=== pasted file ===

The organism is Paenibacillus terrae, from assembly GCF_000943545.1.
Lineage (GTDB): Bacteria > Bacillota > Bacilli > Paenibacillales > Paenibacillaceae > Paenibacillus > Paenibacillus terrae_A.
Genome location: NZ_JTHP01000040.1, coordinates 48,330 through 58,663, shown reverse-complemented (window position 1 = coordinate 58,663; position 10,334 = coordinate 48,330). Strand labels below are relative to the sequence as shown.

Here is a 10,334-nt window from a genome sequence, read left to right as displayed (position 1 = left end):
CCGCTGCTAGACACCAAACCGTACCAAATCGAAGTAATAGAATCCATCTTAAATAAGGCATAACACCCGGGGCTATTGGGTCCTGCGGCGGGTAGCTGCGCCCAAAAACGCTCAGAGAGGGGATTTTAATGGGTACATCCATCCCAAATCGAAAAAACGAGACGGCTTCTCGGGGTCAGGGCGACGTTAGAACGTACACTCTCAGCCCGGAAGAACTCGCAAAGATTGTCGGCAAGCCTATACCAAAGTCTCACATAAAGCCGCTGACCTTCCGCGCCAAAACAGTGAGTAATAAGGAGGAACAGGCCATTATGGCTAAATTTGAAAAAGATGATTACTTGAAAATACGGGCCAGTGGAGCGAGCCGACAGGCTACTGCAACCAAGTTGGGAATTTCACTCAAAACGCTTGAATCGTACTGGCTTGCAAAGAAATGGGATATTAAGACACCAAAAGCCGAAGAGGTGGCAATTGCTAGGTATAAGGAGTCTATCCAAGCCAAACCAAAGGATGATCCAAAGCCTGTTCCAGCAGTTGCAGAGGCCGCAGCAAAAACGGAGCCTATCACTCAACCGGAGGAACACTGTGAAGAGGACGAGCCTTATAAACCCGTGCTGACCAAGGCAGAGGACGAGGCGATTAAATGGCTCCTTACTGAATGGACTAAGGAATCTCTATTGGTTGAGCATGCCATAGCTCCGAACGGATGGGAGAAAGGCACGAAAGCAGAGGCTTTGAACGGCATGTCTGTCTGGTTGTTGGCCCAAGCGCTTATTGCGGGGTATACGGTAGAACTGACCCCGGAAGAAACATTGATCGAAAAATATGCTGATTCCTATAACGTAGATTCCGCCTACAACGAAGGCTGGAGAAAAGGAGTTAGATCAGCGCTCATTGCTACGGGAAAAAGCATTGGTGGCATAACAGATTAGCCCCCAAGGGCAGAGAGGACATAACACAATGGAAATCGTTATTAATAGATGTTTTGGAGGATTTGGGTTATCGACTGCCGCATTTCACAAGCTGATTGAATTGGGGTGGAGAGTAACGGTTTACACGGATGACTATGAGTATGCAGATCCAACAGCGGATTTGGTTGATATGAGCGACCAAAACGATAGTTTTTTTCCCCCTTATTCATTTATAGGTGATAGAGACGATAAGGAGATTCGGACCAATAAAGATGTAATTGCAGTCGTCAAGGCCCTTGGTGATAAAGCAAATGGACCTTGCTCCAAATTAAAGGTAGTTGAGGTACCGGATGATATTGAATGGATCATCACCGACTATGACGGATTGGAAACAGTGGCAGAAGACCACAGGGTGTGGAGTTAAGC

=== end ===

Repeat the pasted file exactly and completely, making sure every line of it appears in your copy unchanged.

The organism is Paenibacillus terrae, from assembly GCF_000943545.1.
Lineage (GTDB): Bacteria > Bacillota > Bacilli > Paenibacillales > Paenibacillaceae > Paenibacillus > Paenibacillus terrae_A.
Genome location: NZ_JTHP01000040.1, coordinates 48,330 through 58,663, shown reverse-complemented (window position 1 = coordinate 58,663; position 10,334 = coordinate 48,330). Strand labels below are relative to the sequence as shown.

Here is a 10,334-nt window from a genome sequence, read left to right as displayed (position 1 = left end):
CCGCTGCTAGACACCAAACCGTACCAAATCGAAGTAATAGAATCCATCTTAAATAAGGCATAACACCCGGGGCTATTGGGTCCTGCGGCGGGTAGCTGCGCCCAAAAACGCTCAGAGAGGGGATTTTAATGGGTACATCCATCCCAAATCGAAAAAACGAGACGGCTTCTCGGGGTCAGGGCGACGTTAGAACGTACACTCTCAGCCCGGAAGAACTCGCAAAGATTGTCGGCAAGCCTATACCAAAGTCTCACATAAAGCCGCTGACCTTCCGCGCCAAAACAGTGAGTAATAAGGAGGAACAGGCCATTATGGCTAAATTTGAAAAAGATGATTACTTGAAAATACGGGCCAGTGGAGCGAGCCGACAGGCTACTGCAACCAAGTTGGGAATTTCACTCAAAACGCTTGAATCGTACTGGCTTGCAAAGAAATGGGATATTAAGACACCAAAAGCCGAAGAGGTGGCAATTGCTAGGTATAAGGAGTCTATCCAAGCCAAACCAAAGGATGATCCAAAGCCTGTTCCAGCAGTTGCAGAGGCCGCAGCAAAAACGGAGCCTATCACTCAACCGGAGGAACACTGTGAAGAGGACGAGCCTTATAAACCCGTGCTGACCAAGGCAGAGGACGAGGCGATTAAATGGCTCCTTACTGAATGGACTAAGGAATCTCTATTGGTTGAGCATGCCATAGCTCCGAACGGATGGGAGAAAGGCACGAAAGCAGAGGCTTTGAACGGCATGTCTGTCTGGTTGTTGGCCCAAGCGCTTATTGCGGGGTATACGGTAGAACTGACCCCGGAAGAAACATTGATCGAAAAATATGCTGATTCCTATAACGTAGATTCCGCCTACAACGAAGGCTGGAGAAAAGGAGTTAGATCAGCGCTCATTGCTACGGGAAAAAGCATTGGTGGCATAACAGATTAGCCCCCAAGGGCAGAGAGGACATAACACAATGGAAATCGTTATTAATAGATGTTTTGGAGGATTTGGGTTATCGACTGCCGCATTTCACAAGCTGATTGAATTGGGGTGGAGAGTAACGGTTTACACGGATGACTATGAGTATGCAGATCCAACAGCGGATTTGGTTGATATGAGCGACCAAAACGATAGTTTTTTTCCCCCTTATTCATTTATAGGTGATAGAGACGATAAGGAGATTCGGACCAATAAAGATGTAATTGCAGTCGTCAAGGCCCTTGGTGATAAAGCAAATGGACCTTGCTCCAAATTAAAGGTAGTTGAGGTACCGGATGATATTGAATGGATCATCACCGACTATGACGGATTGGAAACAGTGGCAGAAGACCACAGGGTGTGGAGTTAAGC